In Western culture, the men’s suit is tied in with masculinity in a variety of ways. This is the first part of a planned three-part series teasing out some of the weird issues around suits and the wearing thereof.
Let’s start with the personal and move to the general. I’m generally considered a snappy dresser in the circles I move in, with a carefully designed wardrobe built around a signature look. In my case, that look is “time-travelling supervillain”.
You’ll note that I only wear double-breasted jackets, as I like the line of them much better than single-breasted. Seriously, a double-breasted jacket sucks in your waist and makes your shoulders look bigger. Why did we ever stop wearing them? I do own one single-breasted jacket, but that’s because it’s this one.
You’ll also note that I wear a gambler-style hat with added fedora dents, cocked at an angle so rakish it’s got three strains of clap. (Both surviving people who know what “rakish” used to mean are giggling right now.) I could go off for a while on my theory of hats and my general sartorial aesthetic, but let’s stick to suits for now.
I am, of course, not technically wearing a suit in any of those shots. I am wearing suit jackets or tuxedo jackets with various forms of trousers. I am also not wearing a tie, generally a requirement to be properly in a suit. Indeed, I am phasing out collared shirts from my wardrobe, so as to make it impossible to wear a tie. Goddamn, but I hate ties.
A similar style has arisen in Britain, with hip young gentlemen adopting the clothing and some of the manners of an idealized Edwardian upper middle class, calling themselves Chaps and smoking pipes (which I also do). They’ve even given rise to a perverse, half-satiric music style called, naturally enough, chap-hop.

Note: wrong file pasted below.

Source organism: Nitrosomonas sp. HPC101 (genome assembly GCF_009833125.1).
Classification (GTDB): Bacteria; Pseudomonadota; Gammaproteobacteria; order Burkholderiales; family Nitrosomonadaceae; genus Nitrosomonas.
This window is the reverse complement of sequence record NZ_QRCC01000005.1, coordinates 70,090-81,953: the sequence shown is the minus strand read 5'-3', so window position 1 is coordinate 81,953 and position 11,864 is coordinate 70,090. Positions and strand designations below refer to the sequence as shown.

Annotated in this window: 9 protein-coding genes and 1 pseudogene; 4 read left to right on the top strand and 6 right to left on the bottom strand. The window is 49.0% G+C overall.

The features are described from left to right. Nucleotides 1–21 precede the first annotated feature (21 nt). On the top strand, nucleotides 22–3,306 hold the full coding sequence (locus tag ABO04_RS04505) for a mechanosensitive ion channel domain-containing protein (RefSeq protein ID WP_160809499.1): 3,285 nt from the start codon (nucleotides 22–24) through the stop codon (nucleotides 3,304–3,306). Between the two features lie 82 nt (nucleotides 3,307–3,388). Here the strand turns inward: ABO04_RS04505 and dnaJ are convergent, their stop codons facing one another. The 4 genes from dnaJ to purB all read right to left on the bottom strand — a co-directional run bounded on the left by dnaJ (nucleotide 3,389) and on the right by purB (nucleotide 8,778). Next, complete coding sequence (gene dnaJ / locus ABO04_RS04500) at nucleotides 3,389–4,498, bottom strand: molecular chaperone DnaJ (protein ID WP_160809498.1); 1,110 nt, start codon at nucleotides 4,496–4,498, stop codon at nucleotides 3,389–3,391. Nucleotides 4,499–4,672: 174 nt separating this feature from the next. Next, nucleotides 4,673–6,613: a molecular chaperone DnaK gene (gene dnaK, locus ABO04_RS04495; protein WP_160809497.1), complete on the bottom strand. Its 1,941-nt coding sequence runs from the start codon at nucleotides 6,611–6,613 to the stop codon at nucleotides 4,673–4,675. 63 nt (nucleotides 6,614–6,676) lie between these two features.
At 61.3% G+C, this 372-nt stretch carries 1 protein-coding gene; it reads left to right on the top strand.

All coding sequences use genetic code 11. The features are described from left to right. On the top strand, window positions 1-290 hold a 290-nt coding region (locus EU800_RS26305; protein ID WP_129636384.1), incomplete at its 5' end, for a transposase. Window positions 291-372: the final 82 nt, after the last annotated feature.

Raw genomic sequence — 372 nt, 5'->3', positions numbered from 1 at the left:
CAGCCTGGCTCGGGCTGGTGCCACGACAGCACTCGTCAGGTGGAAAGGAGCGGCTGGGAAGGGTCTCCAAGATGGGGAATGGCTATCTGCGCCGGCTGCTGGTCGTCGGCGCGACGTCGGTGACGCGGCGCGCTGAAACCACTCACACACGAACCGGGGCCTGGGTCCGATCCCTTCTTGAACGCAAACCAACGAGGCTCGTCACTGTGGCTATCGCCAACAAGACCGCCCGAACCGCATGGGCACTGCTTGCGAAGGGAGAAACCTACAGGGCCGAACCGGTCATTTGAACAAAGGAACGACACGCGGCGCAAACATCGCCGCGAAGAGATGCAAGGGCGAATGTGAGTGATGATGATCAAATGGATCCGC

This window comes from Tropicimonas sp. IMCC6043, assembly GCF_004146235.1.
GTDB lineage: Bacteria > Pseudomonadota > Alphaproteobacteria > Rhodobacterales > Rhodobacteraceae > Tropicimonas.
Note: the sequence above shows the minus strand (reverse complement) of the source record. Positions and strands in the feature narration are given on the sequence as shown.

The key to understanding what the chaps and I are doing with suits can be found in this chap-hop video. It at first seems incongruous that a guy would sing about the importance of proper attire and grooming while standing next to a dude dressed as Scooby-Doo, until you realize that they are both wearing costumes.
The iconography of the men’s suit is incredibly powerful in our culture, as well as being aesthetically rather sharp. It’s the fundamental image of male power, of the patriarchy itself. The guy in the suit is the guy in charge, we’re all subconsciously aware. There’s a whole world of gender and class and competition tied up in every notch lapel.
What the chaps and I (among others) are doing is wearing that imagery as a costume, as a deliberate evocation of the imagery of the suit without actually laying claim to the power or entering into the competition. We’re performing masculinity with the awareness that it is a performance. The iconography of masculine power becomes a menu, something from which one can pick out one’s favorite bits to put together a nice look and assemble a good costume. (For example, fuck ties.)
Of course, not everyone has the luxury of choice. In part two, I want to take some time to think about those who don’t get to decide how they perform masculinity.